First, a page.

DeWayne's life is a fairytale for the outcasts.
“I'm a pretty brave person, but I think that was my peak of being brave. I didn't think of how hard or how scary it would be, how many jobs I would have to get, or how I wouldn't know any music people. I just went for it.” De’Wayne is reflecting on his move from Houston, Texas to Los Angeles, California at the age of 19. Four years later, the pop punk renegade is buzzing to share his debut album STAINS, which is set for release on the week that we speak via Zoom. His excitement for the whole process is palpable and his energy transcends the screen, making it hard to imagine him in a time of uncertainty.
“It was a really hard time, but it literally just gave me a story. Being from the south, by the time you're 18/19, you're not really thinking of doing anything else other than what you already know. For some reason, I was an optimistic kid and I was like, ‘I want to do something different.’ Not that I was mad at my parents for what they were doing or anything, but moving to LA really is how I became De’Wayne. I found rock music and I found myself. I'm just very thankful for that transition. I feel like I did the right thing,” he says.
It’s more than bravery and ambition that pushed a teenage De’Wayne towards the streets of LA though. His talent for blending rock, rap and pop into raucously catchy alternative anthems is helping to redefine what it means to be a pop punk artist in the 21st century. Discovering rock music in his late teens helped define his creative path, but his love of performing was nurtured back home in Houston when he began singing at church aged 12.
“I hate to say it - because I was in church - but I got so turned on by it. I really did! Just holding the mic and seeing people, making them smile with my voice, I had never done that before. That was really when I stepped out and I was able to just put it in my music. It's not like I stepped out of my shell and I was talking every day after that, but I was more like, ‘Oh, I'm going to do art now,’ and that's how I speak my mind. I've done that every day since then, pretty much.”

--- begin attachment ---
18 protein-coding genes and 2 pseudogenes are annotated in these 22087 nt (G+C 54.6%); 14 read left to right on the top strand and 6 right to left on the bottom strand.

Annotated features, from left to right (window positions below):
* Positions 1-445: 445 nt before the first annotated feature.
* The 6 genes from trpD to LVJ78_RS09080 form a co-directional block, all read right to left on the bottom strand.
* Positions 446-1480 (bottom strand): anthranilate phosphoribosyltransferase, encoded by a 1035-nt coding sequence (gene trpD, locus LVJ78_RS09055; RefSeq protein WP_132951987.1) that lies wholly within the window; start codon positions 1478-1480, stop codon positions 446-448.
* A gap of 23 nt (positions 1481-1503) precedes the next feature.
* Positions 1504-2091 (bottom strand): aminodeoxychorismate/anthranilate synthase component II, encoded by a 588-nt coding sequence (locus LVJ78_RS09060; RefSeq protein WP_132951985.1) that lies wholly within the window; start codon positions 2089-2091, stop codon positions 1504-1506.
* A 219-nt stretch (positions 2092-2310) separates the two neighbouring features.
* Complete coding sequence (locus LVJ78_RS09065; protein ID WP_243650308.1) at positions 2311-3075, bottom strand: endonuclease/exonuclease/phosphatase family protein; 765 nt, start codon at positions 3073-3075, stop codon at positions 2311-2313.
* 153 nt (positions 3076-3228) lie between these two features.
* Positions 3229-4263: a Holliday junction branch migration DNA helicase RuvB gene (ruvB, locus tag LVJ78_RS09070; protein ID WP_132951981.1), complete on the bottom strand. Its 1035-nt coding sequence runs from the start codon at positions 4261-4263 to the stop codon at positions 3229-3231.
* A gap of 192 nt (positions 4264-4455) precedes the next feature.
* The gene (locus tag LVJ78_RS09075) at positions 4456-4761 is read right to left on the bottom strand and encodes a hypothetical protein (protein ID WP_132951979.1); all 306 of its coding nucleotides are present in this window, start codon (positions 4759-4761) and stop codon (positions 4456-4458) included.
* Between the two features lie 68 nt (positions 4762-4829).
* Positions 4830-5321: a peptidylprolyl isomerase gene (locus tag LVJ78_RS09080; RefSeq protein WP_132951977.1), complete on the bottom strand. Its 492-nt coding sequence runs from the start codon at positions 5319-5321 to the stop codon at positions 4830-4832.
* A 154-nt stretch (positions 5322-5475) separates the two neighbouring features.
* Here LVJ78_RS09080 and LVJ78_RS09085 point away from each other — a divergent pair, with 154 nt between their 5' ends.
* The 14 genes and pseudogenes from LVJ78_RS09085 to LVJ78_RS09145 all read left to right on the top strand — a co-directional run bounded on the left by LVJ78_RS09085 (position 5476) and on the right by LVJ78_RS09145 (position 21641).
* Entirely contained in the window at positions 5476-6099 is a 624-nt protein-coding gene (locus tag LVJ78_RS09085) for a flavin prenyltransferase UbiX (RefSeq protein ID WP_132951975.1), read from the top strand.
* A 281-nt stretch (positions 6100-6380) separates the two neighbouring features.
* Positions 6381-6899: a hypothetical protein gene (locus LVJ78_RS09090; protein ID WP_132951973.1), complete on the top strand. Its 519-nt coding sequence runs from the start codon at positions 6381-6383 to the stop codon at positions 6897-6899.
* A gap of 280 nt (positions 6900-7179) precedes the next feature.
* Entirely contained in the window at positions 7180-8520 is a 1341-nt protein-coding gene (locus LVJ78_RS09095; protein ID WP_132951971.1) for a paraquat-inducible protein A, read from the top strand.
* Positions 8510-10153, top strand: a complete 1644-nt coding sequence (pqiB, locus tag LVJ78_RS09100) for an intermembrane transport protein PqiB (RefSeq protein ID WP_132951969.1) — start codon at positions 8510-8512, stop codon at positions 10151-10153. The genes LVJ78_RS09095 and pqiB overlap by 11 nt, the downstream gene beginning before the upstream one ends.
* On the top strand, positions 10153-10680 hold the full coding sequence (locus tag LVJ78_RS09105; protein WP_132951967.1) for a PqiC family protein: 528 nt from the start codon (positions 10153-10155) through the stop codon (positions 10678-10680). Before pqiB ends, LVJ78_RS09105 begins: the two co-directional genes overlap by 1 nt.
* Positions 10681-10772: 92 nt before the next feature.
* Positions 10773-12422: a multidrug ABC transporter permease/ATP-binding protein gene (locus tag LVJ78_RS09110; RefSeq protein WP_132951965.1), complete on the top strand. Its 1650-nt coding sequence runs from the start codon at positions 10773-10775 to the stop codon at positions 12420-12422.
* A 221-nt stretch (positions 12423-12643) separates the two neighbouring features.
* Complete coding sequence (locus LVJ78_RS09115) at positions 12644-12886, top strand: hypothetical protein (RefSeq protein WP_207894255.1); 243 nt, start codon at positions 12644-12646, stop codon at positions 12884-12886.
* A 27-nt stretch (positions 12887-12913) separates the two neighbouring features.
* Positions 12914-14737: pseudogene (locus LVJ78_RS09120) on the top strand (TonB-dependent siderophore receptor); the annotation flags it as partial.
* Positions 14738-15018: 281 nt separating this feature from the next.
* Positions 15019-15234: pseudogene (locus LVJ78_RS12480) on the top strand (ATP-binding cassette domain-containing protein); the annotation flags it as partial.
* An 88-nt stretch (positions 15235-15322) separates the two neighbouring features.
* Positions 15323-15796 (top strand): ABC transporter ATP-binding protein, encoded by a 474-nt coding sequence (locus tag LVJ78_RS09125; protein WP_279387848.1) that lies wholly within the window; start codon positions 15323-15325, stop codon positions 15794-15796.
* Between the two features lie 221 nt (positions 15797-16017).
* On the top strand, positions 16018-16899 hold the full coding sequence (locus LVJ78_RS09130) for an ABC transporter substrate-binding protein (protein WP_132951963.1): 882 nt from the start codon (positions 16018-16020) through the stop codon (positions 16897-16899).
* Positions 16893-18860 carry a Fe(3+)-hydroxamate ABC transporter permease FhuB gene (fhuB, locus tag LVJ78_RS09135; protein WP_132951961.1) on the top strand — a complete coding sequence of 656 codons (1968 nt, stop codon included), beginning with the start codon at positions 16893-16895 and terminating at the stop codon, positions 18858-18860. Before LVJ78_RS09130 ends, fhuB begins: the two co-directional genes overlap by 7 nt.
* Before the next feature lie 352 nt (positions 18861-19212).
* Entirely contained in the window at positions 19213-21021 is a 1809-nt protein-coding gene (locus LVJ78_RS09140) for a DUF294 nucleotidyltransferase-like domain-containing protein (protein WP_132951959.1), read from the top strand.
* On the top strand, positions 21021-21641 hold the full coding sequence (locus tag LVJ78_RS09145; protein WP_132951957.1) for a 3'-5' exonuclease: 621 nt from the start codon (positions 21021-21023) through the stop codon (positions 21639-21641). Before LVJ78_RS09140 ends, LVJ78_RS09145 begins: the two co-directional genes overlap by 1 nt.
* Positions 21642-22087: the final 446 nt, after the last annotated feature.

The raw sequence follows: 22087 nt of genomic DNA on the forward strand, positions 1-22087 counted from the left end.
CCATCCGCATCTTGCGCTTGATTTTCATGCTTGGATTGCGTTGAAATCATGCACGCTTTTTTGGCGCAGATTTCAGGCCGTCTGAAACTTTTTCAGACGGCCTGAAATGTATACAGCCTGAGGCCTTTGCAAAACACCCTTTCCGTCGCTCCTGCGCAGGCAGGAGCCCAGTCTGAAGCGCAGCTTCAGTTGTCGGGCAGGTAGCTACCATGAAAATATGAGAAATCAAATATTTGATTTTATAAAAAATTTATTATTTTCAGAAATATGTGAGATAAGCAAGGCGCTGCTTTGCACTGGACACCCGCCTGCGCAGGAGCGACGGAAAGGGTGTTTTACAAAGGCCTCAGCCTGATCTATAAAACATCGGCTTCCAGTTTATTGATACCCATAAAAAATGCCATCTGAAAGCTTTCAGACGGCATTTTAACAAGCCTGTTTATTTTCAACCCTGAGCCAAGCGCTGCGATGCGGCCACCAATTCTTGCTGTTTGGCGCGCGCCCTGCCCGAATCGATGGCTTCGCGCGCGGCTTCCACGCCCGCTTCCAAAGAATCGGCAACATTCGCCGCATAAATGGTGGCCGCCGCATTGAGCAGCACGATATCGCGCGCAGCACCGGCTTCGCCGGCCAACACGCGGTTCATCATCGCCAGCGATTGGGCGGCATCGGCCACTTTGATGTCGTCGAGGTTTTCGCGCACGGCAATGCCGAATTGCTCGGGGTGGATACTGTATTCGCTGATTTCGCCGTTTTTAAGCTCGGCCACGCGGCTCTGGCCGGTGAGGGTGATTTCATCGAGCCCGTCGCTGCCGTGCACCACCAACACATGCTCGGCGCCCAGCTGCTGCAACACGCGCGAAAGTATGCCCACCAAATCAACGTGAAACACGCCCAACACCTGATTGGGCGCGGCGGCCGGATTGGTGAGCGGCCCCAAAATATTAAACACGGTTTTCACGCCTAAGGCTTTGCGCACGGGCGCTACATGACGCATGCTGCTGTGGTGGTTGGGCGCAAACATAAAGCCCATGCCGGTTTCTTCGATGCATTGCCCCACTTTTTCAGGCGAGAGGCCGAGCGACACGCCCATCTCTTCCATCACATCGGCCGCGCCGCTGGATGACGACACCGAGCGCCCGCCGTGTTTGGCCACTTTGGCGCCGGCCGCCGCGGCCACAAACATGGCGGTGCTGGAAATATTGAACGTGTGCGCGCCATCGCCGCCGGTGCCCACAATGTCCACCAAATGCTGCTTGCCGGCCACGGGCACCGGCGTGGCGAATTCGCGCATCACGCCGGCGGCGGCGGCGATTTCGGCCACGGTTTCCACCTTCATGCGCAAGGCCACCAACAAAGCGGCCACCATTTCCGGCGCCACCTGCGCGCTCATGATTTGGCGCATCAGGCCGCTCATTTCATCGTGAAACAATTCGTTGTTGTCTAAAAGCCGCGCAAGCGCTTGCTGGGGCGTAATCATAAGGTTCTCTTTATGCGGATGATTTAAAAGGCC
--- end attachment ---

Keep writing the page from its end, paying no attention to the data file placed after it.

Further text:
De’Wayne's candid, fearless attitude permeates STAINS. It’s a debut record that he says turned out exactly how he wanted it to. “I went in every day and created it like it was going to be my last record; my last song ever,” he explains. “I'm signed for another album, but I was still like, 'What if something bad happens or if people don't dig me?’ I went in just trying to make really good music and make really good art and it felt great. That was the best part, just being unafraid and thinking 'if I leave tomorrow after I put this out, I'll be proud of that.'”
A passion for authenticity has pushed De’Wayne into both the rock and pop music spheres, claiming his rightful place in both. He’s aware this isn’t the case for everyone, and the battle to be accepted for himself and for others is an ongoing one. “I was talking to some people last week about how great it is that there are so many places for artists to exist these days. For example, as far as a few years ago, in terms of POC artists, you could have, like two, right? And then you would have 82 bands who all had the exact same haircut and the exact same music and nobody will say anything, and those two POC artists, or those two women artists have to kill each other to get to the top. It’s not quite like that now.”
De’Wayne experienced a lot of rejection from spaces and labels who weren’t open to the idea that rock music could be spliced with other genres, but as some of the most loyal, tenacious music fans out there, rock lovers are more open than labels often think. It’s no secret that the music industry as a whole is crying out for diversity at all levels, but in alternative spheres and the pop punk sphere in particular, the push to see someone other than a white, bearded man wielding a guitar is undeniable. De’Wayne knows there is space for everybody, and that’s something he consistently had to explain in conversations with labels, prior to his signing with Hopeless Records.